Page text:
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Practical Experience

At Boston University, complex engineering concepts start early, and creating a good foundation for learning requires exposure to theory and application. After assessing the curriculum, the engineering faculty at Boston University realized something was missing. “We were providing a good theoretical engineering education,” said Gerry Fine, director of EPIC and engineering professor at Boston University. “But we weren’t providing sufficient practical, hands-on experience.” The university’s solution was to create a collaborative, practical engineering class that all engineering students must take by their sophomore year.

A 3d printed dust buster and other various parts.

To accommodate the 450 engineering students taking the class, Boston University created the 20,000 square foot Engineering Product Innovation Center (EPIC), equipped to handle the constant workload, including multiple FDM® and PolyJet™ 3D printers. “We’re running a thousand students a year through the facility right now. It’s not buried in a basement, it’s become an integral part of the curriculum,” said Fine.

“3D printing allows students to iterate quickly, and learn the skills needed to prototype their designs.”
Alex Zosuls, Boston University

Real-world applications.

The hands-on class begins by challenging student teams to reverse engineer a commercially available product. After analyzing its components, structure, and functionality, students begin the process of engineering something new. Teams sit down with a client-facing a problem then develop a solution, which they refine until the final presentation. Students are developing prototypes for products ranging from air quality monitors and woodpecker deterrents to highly niche products.

 

One project, from the Perkins School for the Blind, challenged students to create a tape dispenser with the blind community in mind. After rounds of interviews and iterations, the team developed a tape dispenser that automatically cuts tape strips, resulting in easier use by people with blindness.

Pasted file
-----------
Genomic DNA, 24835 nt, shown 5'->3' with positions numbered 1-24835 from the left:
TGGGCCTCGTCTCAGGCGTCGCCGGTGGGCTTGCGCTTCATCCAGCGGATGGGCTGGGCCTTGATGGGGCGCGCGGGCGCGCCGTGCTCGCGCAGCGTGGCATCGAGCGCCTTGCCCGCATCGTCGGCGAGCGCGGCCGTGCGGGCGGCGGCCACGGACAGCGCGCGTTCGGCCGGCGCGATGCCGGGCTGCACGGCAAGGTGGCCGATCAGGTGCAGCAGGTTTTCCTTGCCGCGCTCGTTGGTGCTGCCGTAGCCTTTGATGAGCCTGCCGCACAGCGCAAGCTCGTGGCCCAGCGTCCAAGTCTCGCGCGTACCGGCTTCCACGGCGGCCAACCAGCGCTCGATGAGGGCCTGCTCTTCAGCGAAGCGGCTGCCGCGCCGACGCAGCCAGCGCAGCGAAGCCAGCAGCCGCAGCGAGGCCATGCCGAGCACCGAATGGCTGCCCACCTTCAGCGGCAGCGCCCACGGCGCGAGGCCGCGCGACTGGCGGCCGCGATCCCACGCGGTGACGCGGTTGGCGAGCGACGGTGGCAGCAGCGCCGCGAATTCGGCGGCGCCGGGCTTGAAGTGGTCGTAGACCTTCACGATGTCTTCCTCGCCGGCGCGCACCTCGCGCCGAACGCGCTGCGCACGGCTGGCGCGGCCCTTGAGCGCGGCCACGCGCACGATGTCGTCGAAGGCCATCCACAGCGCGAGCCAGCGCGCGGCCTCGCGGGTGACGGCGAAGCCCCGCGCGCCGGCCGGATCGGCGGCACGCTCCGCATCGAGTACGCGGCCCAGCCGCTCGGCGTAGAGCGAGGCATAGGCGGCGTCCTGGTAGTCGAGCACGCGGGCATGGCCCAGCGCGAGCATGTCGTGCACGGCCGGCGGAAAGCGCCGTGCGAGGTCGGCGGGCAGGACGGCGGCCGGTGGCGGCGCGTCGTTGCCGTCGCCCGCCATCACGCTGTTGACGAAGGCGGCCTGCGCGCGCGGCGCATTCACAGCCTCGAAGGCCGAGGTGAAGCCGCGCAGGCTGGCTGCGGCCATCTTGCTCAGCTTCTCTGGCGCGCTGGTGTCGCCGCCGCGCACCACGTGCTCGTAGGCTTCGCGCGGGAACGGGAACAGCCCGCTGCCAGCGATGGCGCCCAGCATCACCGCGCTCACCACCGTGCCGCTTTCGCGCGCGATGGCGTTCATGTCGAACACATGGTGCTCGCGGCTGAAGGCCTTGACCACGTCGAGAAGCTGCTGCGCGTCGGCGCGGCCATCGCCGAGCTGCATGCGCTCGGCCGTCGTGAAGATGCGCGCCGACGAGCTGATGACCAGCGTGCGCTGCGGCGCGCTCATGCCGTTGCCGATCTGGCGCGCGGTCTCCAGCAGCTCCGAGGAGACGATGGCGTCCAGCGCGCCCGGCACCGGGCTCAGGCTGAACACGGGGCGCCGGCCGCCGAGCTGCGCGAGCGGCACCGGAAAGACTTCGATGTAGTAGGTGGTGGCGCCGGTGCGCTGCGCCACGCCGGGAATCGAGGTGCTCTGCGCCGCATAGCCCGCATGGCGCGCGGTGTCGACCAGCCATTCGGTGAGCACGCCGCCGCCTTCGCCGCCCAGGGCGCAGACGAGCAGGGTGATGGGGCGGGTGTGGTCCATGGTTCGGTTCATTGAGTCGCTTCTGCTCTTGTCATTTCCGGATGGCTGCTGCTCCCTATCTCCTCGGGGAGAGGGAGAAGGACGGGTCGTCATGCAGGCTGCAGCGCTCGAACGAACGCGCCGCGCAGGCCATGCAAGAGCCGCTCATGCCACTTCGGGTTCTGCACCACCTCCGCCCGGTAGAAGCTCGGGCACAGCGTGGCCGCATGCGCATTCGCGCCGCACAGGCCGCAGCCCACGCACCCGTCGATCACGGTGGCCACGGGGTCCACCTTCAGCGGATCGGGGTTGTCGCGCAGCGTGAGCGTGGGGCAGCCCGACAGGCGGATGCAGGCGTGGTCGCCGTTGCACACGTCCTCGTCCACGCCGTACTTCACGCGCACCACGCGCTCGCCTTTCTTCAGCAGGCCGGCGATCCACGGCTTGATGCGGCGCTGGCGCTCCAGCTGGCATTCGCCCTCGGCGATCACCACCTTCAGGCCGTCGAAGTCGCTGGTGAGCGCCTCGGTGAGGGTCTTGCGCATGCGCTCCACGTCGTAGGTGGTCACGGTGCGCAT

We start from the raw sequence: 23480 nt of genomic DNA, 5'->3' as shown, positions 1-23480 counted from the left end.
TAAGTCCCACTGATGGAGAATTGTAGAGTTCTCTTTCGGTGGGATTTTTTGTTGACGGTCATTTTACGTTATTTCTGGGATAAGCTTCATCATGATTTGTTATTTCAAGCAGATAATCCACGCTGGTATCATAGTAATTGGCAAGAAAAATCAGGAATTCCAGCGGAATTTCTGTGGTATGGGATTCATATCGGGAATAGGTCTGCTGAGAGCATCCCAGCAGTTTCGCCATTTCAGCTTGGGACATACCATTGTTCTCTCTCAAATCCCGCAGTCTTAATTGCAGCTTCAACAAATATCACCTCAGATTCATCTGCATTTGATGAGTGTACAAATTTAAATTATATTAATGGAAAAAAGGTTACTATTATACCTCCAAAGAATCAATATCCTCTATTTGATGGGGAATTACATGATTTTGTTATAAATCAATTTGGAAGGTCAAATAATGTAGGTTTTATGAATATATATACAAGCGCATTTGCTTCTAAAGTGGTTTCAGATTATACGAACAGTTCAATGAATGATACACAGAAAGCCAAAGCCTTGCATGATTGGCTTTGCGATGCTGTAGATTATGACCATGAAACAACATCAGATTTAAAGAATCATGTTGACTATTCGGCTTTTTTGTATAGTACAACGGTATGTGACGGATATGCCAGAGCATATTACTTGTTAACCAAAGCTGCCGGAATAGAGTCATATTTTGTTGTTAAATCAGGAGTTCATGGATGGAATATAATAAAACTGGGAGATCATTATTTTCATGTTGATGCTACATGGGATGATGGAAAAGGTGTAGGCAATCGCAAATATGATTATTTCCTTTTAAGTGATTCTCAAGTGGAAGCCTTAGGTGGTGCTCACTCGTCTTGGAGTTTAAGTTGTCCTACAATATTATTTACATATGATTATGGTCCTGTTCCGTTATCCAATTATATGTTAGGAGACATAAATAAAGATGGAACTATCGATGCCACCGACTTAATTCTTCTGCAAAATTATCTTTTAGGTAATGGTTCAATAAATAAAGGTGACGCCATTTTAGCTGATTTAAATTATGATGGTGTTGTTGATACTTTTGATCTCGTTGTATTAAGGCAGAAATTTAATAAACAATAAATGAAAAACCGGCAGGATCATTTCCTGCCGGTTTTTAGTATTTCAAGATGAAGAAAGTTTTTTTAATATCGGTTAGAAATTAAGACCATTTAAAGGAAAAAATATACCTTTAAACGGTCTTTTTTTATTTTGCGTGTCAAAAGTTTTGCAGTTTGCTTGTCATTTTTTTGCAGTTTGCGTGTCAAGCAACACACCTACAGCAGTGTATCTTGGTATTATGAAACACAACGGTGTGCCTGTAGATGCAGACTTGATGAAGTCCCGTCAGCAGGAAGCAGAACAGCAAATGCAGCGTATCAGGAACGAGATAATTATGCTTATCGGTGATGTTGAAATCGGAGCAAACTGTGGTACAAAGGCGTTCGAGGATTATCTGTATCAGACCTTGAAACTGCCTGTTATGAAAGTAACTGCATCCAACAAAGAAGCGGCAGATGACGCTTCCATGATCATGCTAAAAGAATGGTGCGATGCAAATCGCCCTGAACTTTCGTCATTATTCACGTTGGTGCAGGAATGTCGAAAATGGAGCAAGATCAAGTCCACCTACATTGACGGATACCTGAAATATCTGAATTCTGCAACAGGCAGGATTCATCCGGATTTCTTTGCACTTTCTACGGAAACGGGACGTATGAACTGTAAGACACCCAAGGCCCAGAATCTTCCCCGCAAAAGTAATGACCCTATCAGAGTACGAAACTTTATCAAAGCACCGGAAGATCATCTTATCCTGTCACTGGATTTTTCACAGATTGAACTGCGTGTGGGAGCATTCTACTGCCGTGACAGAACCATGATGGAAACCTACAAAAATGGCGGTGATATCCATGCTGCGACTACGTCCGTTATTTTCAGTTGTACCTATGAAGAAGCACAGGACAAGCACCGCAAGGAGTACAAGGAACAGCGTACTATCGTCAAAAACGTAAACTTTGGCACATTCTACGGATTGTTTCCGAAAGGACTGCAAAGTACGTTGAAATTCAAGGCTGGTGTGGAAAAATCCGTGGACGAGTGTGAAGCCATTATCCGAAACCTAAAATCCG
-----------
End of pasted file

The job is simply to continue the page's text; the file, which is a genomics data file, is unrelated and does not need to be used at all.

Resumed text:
Because of the nature of the class, 3D printing is an instrumental part of the process. Each team has a mix of students, whose engineering skills and educational background vary greatly. “About 25% of students in this class haven’t used a screwdriver before, while others have done robotics. Some have their own 3D printers at home. We really have the full spectrum,” said Aleks Zosuls, research engineer, instructor, and lecturer at Boston University. “3D printing allows students to iterate quickly, and learn the skills needed to prototype their designs.”

3d Printer lab.

Tools for success.

Instructors are careful to let the teams work independently, treating it as if it were a job. “If they were at a company, no one would be grading their homework,” said Zosuls. “There’s no one solution to the client’s problem. By not pushing them to one solution, they get to be more creative.”

 

“Design experience, learning and creating something, and having that fail and then redesigning it and creating it again, teaches you the ins and outs of using different types of manufacturing processes,” said Kara Mogenson, laboratory supervisor at EPIC. The results of the class have empowered students and yielded innovative designs.

 

“When you give undergraduate students professional tools, they achieve professional results,” said Fine. “We want them to be great professional engineers, and the sooner we give them professional tools, the sooner they achieve that goal.”

A woman named Kara at her 3d printed part bath.

Kira Mogenson, laboratory supervisor at EPIC

A student proudly shows off their 3d printed tape dispenser.

Barry Wu, junior electrical  engineer and lab assistant at EPIC

Boston University uses 3D printers to allow students to iterate quickly, and learn the skills needed to prototype their designs for various challenges.
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